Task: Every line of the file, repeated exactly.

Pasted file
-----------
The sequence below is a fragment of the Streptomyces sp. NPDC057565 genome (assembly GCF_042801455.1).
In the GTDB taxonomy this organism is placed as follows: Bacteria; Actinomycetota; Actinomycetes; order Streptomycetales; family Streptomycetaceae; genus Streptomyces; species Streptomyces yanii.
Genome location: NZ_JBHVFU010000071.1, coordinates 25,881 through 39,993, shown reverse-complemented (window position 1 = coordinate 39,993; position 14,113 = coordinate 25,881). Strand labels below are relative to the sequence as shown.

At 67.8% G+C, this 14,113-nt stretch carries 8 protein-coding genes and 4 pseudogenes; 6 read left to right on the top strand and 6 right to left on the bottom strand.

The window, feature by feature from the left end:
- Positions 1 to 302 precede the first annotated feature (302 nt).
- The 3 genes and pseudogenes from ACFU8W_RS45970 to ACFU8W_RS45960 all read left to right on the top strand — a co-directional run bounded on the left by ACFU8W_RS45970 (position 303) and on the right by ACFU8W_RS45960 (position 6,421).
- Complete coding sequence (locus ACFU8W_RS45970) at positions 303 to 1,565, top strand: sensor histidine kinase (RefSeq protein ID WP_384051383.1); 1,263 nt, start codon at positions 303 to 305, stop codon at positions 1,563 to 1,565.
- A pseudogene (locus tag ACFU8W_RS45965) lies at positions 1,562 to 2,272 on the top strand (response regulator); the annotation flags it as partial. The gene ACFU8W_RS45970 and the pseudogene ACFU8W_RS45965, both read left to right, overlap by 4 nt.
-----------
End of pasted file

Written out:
The sequence below is a fragment of the Streptomyces sp. NPDC057565 genome (assembly GCF_042801455.1).
In the GTDB taxonomy this organism is placed as follows: Bacteria; Actinomycetota; Actinomycetes; order Streptomycetales; family Streptomycetaceae; genus Streptomyces; species Streptomyces yanii.
Genome location: NZ_JBHVFU010000071.1, coordinates 25,881 through 39,993, shown reverse-complemented (window position 1 = coordinate 39,993; position 14,113 = coordinate 25,881). Strand labels below are relative to the sequence as shown.

At 67.8% G+C, this 14,113-nt stretch carries 8 protein-coding genes and 4 pseudogenes; 6 read left to right on the top strand and 6 right to left on the bottom strand.

The window, feature by feature from the left end:
- Positions 1 to 302 precede the first annotated feature (302 nt).
- The 3 genes and pseudogenes from ACFU8W_RS45970 to ACFU8W_RS45960 all read left to right on the top strand — a co-directional run bounded on the left by ACFU8W_RS45970 (position 303) and on the right by ACFU8W_RS45960 (position 6,421).
- Complete coding sequence (locus ACFU8W_RS45970) at positions 303 to 1,565, top strand: sensor histidine kinase (RefSeq protein ID WP_384051383.1); 1,263 nt, start codon at positions 303 to 305, stop codon at positions 1,563 to 1,565.
- A pseudogene (locus tag ACFU8W_RS45965) lies at positions 1,562 to 2,272 on the top strand (response regulator); the annotation flags it as partial. The gene ACFU8W_RS45970 and the pseudogene ACFU8W_RS45965, both read left to right, overlap by 4 nt.